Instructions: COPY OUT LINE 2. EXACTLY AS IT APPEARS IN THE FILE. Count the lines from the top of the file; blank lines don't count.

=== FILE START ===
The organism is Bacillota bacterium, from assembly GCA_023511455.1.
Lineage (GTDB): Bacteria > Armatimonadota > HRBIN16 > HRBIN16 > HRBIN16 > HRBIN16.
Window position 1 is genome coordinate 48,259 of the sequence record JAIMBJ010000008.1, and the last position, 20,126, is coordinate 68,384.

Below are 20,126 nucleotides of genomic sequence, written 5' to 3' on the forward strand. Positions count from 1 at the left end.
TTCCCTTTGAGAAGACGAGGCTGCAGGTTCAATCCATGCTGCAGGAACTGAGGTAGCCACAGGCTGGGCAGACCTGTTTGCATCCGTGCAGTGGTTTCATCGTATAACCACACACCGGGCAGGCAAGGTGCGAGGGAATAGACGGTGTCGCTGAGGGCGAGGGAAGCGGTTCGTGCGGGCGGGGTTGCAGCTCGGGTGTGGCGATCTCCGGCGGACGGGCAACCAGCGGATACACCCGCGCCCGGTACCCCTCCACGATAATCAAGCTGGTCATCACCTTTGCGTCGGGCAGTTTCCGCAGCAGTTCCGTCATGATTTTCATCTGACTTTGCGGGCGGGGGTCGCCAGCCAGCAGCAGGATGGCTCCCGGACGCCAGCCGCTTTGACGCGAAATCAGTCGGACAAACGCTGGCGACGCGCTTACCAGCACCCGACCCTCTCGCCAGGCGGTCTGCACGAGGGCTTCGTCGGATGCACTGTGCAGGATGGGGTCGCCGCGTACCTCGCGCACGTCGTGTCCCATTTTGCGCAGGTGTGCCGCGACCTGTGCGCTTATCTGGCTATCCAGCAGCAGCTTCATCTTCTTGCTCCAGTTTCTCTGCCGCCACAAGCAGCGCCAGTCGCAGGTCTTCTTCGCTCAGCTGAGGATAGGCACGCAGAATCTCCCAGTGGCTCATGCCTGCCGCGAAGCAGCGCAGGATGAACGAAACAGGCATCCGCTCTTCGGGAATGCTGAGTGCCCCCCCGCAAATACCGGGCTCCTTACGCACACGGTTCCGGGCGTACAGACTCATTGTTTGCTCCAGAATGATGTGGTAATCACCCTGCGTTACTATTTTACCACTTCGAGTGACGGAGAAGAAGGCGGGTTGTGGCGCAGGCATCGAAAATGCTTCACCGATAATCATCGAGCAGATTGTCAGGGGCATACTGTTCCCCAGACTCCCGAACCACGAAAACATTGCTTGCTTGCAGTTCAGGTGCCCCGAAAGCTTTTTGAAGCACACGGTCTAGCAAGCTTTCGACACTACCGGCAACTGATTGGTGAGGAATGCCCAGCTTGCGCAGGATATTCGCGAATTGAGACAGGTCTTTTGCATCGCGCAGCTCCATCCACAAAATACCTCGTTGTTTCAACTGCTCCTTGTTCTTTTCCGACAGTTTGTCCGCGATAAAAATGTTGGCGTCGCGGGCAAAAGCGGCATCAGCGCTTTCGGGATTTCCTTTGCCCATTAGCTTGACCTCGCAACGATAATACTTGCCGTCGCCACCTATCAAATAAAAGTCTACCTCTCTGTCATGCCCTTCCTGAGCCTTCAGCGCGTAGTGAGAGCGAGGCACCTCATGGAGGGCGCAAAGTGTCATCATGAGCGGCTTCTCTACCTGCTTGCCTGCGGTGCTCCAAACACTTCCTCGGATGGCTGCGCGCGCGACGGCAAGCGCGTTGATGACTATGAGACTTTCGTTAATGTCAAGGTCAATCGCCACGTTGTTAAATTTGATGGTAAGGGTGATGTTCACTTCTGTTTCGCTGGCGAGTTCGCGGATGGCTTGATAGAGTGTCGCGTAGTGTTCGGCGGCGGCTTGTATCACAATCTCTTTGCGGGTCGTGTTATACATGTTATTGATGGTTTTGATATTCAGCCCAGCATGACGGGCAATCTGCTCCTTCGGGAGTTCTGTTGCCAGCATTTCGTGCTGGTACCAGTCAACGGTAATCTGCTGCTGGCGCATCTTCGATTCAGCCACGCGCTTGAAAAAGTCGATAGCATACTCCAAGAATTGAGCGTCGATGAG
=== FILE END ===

Lineage (GTDB): Bacteria > Armatimonadota > HRBIN16 > HRBIN16 > HRBIN16 > HRBIN16.